Inca said...

Loved this post....thank you

I saw it on Juggling Frogs blog

Inca

mother in israel said...

Beautiful post. Worth the wait! I had always thought that I would have lots of Shabbat guests, but that hasn't been the reality. Except for this week!
Anon--I'm so sorry about your situation. I wish you a lot of strength, and I hope you can find someone to talk about it with you. It doesn't even have to be someone in a similar situation, just a non-judgmental friend who can sympathize with you.

unsupermom said...

Great post. Juggling is an acquired skill, and even the most skilled juggler still drops the balls sometimes.

It is also true, that we never know what goes on behind closed doors. I have a relative who lives in a beautiful mansion, yes, mansion. She was always a neat freak. However, as an adult neatness has become a compulsion. She has a few kids, but there are no signs that there are kids living in the house. You could eat off of her floors. She never cooks - they eat out every night. Her home is an exerise in exemplary interior design. If you didn't see the kids, you wouldn't know she had them. Their bedrooms could be in a House & Garden magazine spread. Childish furniture and expensive toys/stuffed animals strewn artfully/purposefully about - but not a thing out place. It's a sickness. I actually feel sorry for them, even with their beautiful home and money.

anonymous - I feel your pain. I too suffered for many years in a bad/horrific marriage. As my husband is on medication now, things are better. They will never be great, and my marriage will always remain the biggest mistake of my life. When I try to reconcile it - I used to think I didn't marry my basherte and he was still out there somewhere. Then I realized - no one said your basherte was supposed to make you happy. I think that my husband is my basherte and a nisayon I was meant to face in this lifetime.

My unhappiness in my marriage zaps my energy too. However, for my kids sake, and the fact that at least there is calm in my home now, I know I will stay on until one or the other dies. Which will probably be at a ripe old age. I can't tell you how often I have prayed for Hashem to put me out of my misery. Sometimes I tell myself I will leave when the youngest grows up - but by then I will probably have grandkids. Then I won't want to leave for the grandkids sake.

"Baruch's bar mitzvah is coming up. I don't want to spoil it by Bubbie and Zaydie getting a divorce."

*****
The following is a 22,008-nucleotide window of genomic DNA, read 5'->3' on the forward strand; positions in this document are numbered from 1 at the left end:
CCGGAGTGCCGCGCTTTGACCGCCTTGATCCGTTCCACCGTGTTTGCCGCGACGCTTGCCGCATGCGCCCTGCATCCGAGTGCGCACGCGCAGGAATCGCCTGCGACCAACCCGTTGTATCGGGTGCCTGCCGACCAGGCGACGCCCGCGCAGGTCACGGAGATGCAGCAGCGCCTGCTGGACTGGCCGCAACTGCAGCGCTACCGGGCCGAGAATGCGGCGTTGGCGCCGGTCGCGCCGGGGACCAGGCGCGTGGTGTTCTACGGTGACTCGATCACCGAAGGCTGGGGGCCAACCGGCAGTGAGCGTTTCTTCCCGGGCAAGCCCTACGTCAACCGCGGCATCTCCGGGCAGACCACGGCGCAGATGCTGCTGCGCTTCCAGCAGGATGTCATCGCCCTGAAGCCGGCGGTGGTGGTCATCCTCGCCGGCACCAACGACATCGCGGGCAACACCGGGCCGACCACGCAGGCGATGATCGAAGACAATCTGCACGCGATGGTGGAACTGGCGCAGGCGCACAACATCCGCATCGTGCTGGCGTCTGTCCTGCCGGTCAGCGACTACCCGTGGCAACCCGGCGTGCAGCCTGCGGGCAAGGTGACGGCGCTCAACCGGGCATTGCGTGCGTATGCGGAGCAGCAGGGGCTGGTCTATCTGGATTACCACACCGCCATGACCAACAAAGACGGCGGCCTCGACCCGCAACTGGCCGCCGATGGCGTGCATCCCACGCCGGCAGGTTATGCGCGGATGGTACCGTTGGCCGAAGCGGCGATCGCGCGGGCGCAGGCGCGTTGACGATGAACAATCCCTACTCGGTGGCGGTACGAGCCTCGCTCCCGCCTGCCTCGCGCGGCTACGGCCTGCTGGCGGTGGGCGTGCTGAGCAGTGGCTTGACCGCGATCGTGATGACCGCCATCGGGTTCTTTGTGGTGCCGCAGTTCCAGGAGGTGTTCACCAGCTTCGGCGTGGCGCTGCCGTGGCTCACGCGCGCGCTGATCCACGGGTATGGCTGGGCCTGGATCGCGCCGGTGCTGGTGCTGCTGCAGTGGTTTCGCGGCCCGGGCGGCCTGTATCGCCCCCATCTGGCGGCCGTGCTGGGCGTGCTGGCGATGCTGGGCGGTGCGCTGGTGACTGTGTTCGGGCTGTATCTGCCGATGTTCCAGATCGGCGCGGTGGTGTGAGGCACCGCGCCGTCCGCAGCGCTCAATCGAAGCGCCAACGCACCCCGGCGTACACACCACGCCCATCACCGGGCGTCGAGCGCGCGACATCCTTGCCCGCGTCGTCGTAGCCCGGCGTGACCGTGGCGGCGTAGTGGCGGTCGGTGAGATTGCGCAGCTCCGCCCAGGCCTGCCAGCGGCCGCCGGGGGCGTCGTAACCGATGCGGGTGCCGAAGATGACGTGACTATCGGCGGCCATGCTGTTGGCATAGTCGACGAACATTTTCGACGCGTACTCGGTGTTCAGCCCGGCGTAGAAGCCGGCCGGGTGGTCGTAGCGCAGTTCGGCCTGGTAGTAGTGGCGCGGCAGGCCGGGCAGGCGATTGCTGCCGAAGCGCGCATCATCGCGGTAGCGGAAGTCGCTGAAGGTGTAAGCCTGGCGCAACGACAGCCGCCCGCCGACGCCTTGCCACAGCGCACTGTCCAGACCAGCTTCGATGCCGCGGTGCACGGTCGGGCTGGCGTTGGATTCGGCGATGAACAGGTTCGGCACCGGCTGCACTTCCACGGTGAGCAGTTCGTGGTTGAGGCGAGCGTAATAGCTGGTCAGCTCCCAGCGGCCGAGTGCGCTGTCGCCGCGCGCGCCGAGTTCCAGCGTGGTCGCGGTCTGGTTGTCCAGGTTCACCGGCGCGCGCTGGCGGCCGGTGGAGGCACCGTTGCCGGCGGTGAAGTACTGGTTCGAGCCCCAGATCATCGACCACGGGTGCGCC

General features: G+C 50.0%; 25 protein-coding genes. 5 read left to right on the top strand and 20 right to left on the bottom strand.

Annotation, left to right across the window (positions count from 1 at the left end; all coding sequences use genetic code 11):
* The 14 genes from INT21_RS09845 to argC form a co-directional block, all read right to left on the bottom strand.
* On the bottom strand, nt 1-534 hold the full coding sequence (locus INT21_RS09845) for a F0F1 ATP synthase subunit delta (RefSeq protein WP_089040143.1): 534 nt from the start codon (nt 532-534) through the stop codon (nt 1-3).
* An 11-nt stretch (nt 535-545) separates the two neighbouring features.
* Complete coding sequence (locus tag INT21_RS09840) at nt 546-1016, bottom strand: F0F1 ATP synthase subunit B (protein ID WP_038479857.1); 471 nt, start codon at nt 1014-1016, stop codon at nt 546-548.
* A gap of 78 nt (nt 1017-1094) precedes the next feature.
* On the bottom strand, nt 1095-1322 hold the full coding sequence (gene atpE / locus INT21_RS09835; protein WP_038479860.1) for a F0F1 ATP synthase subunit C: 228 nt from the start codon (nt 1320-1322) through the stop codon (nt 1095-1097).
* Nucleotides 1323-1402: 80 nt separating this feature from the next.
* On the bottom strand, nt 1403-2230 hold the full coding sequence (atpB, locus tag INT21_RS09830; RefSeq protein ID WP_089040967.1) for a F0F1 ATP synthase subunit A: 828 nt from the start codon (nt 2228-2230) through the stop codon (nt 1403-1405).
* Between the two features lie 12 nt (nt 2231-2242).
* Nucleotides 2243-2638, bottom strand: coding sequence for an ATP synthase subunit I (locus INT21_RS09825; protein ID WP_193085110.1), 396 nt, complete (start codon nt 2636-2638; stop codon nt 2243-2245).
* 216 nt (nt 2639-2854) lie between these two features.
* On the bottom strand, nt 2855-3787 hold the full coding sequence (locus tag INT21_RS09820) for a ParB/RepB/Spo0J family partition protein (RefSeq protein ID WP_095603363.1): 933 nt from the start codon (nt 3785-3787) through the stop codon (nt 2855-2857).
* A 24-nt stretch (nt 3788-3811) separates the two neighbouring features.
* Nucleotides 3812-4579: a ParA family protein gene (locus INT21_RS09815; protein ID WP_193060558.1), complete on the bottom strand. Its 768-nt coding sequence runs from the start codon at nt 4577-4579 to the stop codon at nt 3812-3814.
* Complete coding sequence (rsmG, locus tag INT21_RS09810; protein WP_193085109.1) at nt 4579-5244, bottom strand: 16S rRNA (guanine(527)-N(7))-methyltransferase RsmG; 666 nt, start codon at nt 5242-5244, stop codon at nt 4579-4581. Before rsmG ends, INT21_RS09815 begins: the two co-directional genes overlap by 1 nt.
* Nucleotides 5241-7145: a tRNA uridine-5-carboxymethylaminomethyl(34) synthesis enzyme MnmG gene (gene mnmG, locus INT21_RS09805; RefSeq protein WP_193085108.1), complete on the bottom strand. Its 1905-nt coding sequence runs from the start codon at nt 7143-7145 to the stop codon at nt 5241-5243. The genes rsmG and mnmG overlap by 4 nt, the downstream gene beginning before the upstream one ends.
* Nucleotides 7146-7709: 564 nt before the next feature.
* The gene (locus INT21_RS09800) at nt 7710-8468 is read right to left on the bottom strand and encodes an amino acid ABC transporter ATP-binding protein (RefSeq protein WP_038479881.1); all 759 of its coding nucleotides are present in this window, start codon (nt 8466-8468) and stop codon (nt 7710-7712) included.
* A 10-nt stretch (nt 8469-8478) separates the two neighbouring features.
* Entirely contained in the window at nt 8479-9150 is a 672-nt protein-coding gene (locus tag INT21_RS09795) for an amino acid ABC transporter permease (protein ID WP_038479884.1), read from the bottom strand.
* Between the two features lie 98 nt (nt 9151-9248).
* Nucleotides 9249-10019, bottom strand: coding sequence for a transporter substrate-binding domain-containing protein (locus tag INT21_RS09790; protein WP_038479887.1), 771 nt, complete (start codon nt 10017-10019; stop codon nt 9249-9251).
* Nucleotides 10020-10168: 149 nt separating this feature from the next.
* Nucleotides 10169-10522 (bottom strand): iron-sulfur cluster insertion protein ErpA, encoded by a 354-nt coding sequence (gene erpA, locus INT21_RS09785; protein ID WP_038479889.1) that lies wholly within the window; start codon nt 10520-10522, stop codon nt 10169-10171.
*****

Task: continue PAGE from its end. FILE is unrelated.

Or else, "Malkie just had a baby boy. Don't want to ruin it by Bubbie and Zaydie divorcing and not speaking at the bris."

It will always be something. So, no out for me but death.

I am a blogger. I would never post this under my blog, even though my blog is anonymous. But yeah, we women bloggers can complain about parents, kids, work, friends, community - but it is tabboo to write about unhappy marriages. It's the one thing we frum women can't blog about.

Anonymous said...

Thank you so much for this, unsupermom. Absolutely no one talks about this and when I found blogs this year, I hoped to get some Chizuk from others about this most difficult Nisayon. Not a day goes by that I don't think about how much I wish I had a partner. I calculate the years all the time in the hopes that the math will somehow miraculously add up to my children being grown and married and I being 21 and thin at the same time. Now that's difficult math. In the end, it is about one of our deaths and--though I don't wish him dead, my kids love him--I want a little piece of happiness before I die. My children are the world to me, but I have never been treated nicely by my spouse and that is a monumental challenge. Yes, we've been to a wonderful psychologist and I have gone alone, but I think since I have decided to stay in this for the long haul, I really would just like a support group. Impossible in the frum world. So, your comments have been invaluable to me. Thank you so much. Now to those math equations of mine.

mother in israel said...

Why, oh why is it impossible to have a support group in the frum world? There is so much divorce, that is losing its stigma, and staying in a bad marriage should not have a stigma. At any rate no one has to know who is in the support group.

Who said it is taboo for a frum woman to start an anonymous blog about an unhappy marriage? Didn't Aidel Maidel write about hers for a while (before my time, and true she deleted the bad parts of it).

Maybe I will start a new blog for this purpose, and you can send me your stories to post--with a code name. Or you could just post your struggles as comments for even more anonymity (I won't have your email). That way no one in your family will accidentally come across that blogger account. What do you think?

jill said...

I firmly believe that my honest admition that I am not supermom is the reason why I love being a mom.

Anonymous said...